By Hozan Alan Senauke
Along with other U.S. Buddhists, Hozan Alan Senauke, Zen teacher and founder of the Clear View Project, visited the Vatican in June of 2015, meeting with U.S. Catholics and with Pope Francis on the need to clarify and coordinate the wide faith community’s response to the global climate crisis and other social concerns. On the occasion of the release of Laudato si’, the Pope’s powerful encyclical on climate change, Alan invites us to look deeply at the teachings of interdependence and respond to our situation accordingly with a new “Social Dharma.” This piece was also published at http://www.oneearthsangha.org/topics/dharma/
The Buddha was enlightened under a tree. Sitting under that Bodhi tree on the banks of the Neranjana River, he was taunted by the demon king Mara who did his best to plant seeds of doubt. Mara asked by what right this man Gauthama claimed the seat of enlightenment. The Buddha remained steady in his meditation and simply reached down to touch the Earth. The Earth responded loudly: “I am your witness.” Mara fled and the Buddha continued to practice meditation. The Earth was partner to the Buddha’s work, as she must be our partner and our support.
In late June Pope Francis released his encyclical Laudato Si’/Praised Be, a passionate plea for environmental sanity and social/spiritual transformation. This eloquent document—subtitled On Care for Our Common Home—is addressed to “every person living on this planet,” inviting us all to take part in dialogue and action to protect our future, that of our children, and of all beings.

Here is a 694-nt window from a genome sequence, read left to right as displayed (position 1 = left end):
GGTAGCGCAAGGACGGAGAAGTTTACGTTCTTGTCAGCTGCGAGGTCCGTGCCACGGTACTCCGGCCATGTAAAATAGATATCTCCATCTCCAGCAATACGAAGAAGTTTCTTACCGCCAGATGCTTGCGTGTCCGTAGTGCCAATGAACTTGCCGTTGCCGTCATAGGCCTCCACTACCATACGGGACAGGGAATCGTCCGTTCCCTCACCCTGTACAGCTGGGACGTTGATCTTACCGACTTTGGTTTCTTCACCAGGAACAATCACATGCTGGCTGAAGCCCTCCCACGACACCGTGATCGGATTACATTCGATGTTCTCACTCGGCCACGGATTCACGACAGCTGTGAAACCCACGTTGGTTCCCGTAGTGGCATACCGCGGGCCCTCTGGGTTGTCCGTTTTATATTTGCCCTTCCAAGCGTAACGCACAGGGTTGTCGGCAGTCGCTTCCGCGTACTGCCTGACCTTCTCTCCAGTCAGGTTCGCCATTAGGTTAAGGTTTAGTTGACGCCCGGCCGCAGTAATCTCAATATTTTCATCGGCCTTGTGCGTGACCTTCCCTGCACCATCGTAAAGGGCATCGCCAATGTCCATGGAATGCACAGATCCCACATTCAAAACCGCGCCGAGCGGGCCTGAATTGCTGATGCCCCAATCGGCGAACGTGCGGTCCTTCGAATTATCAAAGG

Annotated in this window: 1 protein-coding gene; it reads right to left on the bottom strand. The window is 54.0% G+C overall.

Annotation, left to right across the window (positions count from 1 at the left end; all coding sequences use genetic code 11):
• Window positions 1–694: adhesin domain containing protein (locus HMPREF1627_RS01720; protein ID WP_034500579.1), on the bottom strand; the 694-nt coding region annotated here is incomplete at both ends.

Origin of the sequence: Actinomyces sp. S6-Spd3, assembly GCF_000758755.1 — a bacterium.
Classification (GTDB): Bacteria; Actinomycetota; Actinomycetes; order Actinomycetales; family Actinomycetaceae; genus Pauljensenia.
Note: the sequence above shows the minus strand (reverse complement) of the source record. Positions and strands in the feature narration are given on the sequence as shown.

In the very first paragraph of Laudato Si’, Pope Francis references the lyrical work of his namesake Saint Francis of Assisi. In “Canticle of the Sun” St. Francis reminds us that:
…our common home is like a sister with whom we share our life and a beautiful mother who opens her arms to embrace us. “Praise be to you, my Lord, through our Sister, Mother Earth, who sustains and governs us, and who produces various fruit with colored flowers and herbs.”
For many of us Pope Francis is a breath of fresh air: a world religious figure who is not afraid to speak of the plight of the poor and the hazards of a “throwaway culture.” He can speak the truth bluntly, “The earth, our home, is beginning to look more and more like an immense pile of filth,” and argue wholeheartedly for an “integral ecology” which sees…
…a relationship between nature and the society which lives in it. Nature cannot be regarded as something separate from ourselves or as a mere setting in which we live. We are part of nature, included in it and thus in constant interaction with it.
Such understandings and concerns are certainly present within Buddhist traditions going back to the Buddha’s awakening. In recent decades we’ve seen the development of socially engaged Buddhism. But it seems to me we are still lacking a rigorous Buddhist equivalent to the “Social Gospel.” We need a “Social Dharma” to care for our common home. This Social Dharma must reach across our different cultures and Buddhist traditions. That means to care for our bodies, our communities, and our planet. It means to understand the connections between climate change, poverty, racism, and militarism. All these are threads in the common garment of domination and oppression. To ignore them is to invite the destruction of all we cherish.